Now at this point you might be a little overwhelmed or you might be losing steam. How do you stay motivated? Well, I reached out to friends and family that would be supportive of my journey. I fed off their energy, I did more research, watched shows, read articles and surrounded myself online with information and encouragement. It also helped that I was really just enjoying the new diet and looking into ethical fashion and alternative choices.


Click here for the most comprehensive list of Vegan resources.

I don’t have all the answers, I’m just starting on this journey. Any advice or questions, drop it in the comments below.



Finding UAE's Desert Ghost Town

I recently moved to the UAE after a few years back in Singapore… so naturally I’ve been having itchy feet and wanted to explore some of the lest “touristy” parts of the country. After a quick google and a red hot desire to get out into the desert I discovered this small village near Al Madam which is in the Emirate of Sharjah.

The village is really interesting to visit. Upon entering the now deserted town square you can’t help but notice the eerie silence that surrounds you and the realisation of how isolated this place is. You look out onto the desert which goes on for miles and miles. The two rows of houses sit parallel to each other with a mosque as the focal point at the end of the rows. Town planning wise its the perfect little village!

The story goes like this… the village was abandoned a few decades ago, construction was in the 70’s or 80’s, BUT and here’s where it gets interesting… No one knows why. Newspapers and bloggers have gone around asking why and they can’t get a definite answer from anyone. The village apparently belonged to a nearby Al Kutbi tribe.

My guess is that there isn’t anything sinister going on here and more so that it is just a difficult place to live. In the short time that we were there my camera was absolutely covered in the sand, in every nook and cranny and not only that but my shoes were covered and had buckets of sand in them.

I went Vegan for 30 Days… Here’s what happened

The first question that I get asked is… why?

So let me start - I didn’t set out to save the animals, the environment or get healthy. I was watching videos on YouTube where people or couples would take these challenges and in one of the videos, I can’t remember which one, someone was talking about accountability.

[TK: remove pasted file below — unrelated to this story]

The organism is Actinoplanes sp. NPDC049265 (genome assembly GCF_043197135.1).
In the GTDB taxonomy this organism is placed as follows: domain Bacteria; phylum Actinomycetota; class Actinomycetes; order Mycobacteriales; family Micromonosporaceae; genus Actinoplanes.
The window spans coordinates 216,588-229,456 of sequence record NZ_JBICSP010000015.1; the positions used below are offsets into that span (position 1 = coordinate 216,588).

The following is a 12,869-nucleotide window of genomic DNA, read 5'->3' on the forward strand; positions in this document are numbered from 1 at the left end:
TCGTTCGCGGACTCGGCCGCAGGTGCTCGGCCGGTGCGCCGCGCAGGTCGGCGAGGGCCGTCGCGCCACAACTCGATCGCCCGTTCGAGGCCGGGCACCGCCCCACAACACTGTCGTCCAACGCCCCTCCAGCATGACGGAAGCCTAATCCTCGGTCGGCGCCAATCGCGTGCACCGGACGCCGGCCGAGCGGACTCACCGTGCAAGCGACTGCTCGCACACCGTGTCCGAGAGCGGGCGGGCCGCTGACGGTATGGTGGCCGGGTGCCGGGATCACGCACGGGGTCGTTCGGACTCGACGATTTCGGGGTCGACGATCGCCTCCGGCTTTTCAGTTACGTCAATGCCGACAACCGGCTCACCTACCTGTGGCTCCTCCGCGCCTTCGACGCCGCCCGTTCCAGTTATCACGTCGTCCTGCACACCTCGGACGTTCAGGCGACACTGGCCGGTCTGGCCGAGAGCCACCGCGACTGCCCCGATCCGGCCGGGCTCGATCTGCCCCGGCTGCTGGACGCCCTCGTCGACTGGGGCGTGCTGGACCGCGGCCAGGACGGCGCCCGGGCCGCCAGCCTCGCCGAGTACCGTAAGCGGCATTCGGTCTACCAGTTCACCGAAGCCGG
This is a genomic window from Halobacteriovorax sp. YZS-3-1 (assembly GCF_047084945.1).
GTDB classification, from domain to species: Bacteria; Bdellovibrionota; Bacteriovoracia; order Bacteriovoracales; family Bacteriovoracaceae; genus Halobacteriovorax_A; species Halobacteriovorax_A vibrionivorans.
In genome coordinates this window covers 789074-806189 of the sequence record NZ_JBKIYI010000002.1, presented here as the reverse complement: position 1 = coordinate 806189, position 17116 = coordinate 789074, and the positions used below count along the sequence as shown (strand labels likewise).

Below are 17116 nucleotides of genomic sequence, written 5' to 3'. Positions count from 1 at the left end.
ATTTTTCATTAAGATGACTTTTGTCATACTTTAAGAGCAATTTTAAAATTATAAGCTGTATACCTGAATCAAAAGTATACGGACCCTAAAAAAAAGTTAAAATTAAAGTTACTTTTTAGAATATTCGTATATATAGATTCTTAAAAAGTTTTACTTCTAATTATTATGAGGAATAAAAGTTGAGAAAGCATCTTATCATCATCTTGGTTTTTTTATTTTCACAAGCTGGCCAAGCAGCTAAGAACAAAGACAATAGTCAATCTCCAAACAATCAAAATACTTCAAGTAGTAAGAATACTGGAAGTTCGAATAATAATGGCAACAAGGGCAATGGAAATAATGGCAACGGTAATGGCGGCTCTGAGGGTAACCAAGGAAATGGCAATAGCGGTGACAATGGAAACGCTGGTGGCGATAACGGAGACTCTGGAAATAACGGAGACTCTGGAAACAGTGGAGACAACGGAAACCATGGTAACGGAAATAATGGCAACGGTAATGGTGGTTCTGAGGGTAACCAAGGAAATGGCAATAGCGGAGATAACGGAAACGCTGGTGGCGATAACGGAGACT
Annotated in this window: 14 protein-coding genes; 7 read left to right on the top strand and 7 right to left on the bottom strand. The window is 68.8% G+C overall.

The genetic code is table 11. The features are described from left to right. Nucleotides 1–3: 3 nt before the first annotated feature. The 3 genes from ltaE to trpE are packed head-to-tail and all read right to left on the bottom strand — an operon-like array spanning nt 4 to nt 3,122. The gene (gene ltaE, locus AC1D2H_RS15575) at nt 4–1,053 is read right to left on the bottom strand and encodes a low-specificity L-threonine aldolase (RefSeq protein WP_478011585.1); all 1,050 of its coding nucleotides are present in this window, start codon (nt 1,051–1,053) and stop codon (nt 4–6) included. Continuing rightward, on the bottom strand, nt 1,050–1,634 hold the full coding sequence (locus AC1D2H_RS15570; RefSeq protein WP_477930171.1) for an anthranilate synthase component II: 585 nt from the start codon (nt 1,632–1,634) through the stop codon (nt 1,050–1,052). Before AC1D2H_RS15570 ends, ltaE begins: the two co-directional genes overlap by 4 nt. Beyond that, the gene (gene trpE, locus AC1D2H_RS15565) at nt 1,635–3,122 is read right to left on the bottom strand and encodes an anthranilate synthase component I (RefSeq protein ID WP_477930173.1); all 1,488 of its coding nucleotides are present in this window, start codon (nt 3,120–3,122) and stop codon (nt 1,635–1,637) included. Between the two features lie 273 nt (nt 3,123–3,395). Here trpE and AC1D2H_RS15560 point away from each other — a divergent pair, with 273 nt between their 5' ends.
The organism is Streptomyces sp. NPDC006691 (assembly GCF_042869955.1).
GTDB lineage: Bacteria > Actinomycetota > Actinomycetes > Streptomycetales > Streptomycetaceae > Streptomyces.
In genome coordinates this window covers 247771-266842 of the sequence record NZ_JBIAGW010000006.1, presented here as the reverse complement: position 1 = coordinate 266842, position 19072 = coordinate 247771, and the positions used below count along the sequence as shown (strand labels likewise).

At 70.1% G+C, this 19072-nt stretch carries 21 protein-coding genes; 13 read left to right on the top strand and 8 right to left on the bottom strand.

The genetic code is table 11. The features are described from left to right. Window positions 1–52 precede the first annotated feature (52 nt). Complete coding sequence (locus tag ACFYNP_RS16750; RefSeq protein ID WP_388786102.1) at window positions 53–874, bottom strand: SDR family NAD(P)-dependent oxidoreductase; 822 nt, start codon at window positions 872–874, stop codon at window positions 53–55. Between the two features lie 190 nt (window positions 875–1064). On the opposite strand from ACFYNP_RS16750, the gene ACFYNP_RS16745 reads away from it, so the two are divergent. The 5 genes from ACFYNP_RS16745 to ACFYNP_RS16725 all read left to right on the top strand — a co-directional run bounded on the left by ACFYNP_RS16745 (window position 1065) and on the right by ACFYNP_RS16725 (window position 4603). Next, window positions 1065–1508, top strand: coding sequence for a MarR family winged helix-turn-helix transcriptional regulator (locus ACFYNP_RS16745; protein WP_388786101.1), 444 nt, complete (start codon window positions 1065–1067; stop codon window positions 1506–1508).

The big A is something I’ve struggled with over the years, I haven’t been accountable for my actions, the way I’ve responded to my emotions, how I’ve managed my finances, work related things and the list goes on. It is always someone else’s issue to fix and that’s how I’ve looked at many issues with the world and to a lesser extent, myself.

So for me, this is a journey of accountability. Can I stick to something for 30 days and not falter?

What I quickly learnt was, yes. What I learnt about myself in this time, I hope, will stay with me for a long time if not a life time. I know it is only 30 days but you only need 27 to cultivate a habit, or so they say. At the time of publication and I’m still sticking with the plant based diet.

As time passed through the month and I was realising how easy it was to eat a plant based diet I started to look for other motivations and research a little more into the benefits, down sides and general chatter around a vegan diet.

Friends, family and followers were asking why I’m doing this - I explained at first about accountability and then after researching the impact of a daily meat based diet on the environment I then went on to explain about the impacts of eating meat. The environmental impact of all facets of meat production and then I got into working out how big my environmental footprint is and how I can reduce that. I just wanted to live a more ethical life. That was daunting for someone as lazy as I am, I feel like my heart is in the right place but my actions are not always.